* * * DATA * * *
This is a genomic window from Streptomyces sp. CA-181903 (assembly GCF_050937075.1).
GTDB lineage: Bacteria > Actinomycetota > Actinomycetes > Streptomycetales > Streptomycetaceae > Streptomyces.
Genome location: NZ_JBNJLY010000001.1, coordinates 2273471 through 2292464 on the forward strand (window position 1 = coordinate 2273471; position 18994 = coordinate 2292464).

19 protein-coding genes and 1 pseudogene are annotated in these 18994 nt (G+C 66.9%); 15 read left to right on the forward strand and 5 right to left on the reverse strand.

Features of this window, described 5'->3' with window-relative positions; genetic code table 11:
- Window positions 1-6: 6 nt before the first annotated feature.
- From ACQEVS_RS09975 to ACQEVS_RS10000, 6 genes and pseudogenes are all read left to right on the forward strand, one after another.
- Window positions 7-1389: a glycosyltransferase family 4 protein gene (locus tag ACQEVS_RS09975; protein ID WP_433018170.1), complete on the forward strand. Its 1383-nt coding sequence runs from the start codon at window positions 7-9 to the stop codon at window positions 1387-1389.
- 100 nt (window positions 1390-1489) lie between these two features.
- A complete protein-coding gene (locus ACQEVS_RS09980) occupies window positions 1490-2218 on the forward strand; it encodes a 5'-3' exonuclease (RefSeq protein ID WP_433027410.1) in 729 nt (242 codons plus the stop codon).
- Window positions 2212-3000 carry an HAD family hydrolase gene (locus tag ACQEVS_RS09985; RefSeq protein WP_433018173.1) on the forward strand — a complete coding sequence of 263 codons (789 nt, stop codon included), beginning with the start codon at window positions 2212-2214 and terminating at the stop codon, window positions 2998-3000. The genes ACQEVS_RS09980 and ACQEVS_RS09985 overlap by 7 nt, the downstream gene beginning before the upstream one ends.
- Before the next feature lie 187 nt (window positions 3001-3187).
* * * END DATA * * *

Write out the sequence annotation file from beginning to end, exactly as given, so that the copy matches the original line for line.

This is a genomic window from Streptomyces sp. CA-181903 (assembly GCF_050937075.1).
GTDB lineage: Bacteria > Actinomycetota > Actinomycetes > Streptomycetales > Streptomycetaceae > Streptomyces.
Genome location: NZ_JBNJLY010000001.1, coordinates 2273471 through 2292464 on the forward strand (window position 1 = coordinate 2273471; position 18994 = coordinate 2292464).

19 protein-coding genes and 1 pseudogene are annotated in these 18994 nt (G+C 66.9%); 15 read left to right on the forward strand and 5 right to left on the reverse strand.

Features of this window, described 5'->3' with window-relative positions; genetic code table 11:
- Window positions 1-6: 6 nt before the first annotated feature.
- From ACQEVS_RS09975 to ACQEVS_RS10000, 6 genes and pseudogenes are all read left to right on the forward strand, one after another.
- Window positions 7-1389: a glycosyltransferase family 4 protein gene (locus tag ACQEVS_RS09975; protein ID WP_433018170.1), complete on the forward strand. Its 1383-nt coding sequence runs from the start codon at window positions 7-9 to the stop codon at window positions 1387-1389.
- 100 nt (window positions 1390-1489) lie between these two features.
- A complete protein-coding gene (locus ACQEVS_RS09980) occupies window positions 1490-2218 on the forward strand; it encodes a 5'-3' exonuclease (RefSeq protein ID WP_433027410.1) in 729 nt (242 codons plus the stop codon).
- Window positions 2212-3000 carry an HAD family hydrolase gene (locus tag ACQEVS_RS09985; RefSeq protein WP_433018173.1) on the forward strand — a complete coding sequence of 263 codons (789 nt, stop codon included), beginning with the start codon at window positions 2212-2214 and terminating at the stop codon, window positions 2998-3000. The genes ACQEVS_RS09980 and ACQEVS_RS09985 overlap by 7 nt, the downstream gene beginning before the upstream one ends.
- Before the next feature lie 187 nt (window positions 3001-3187).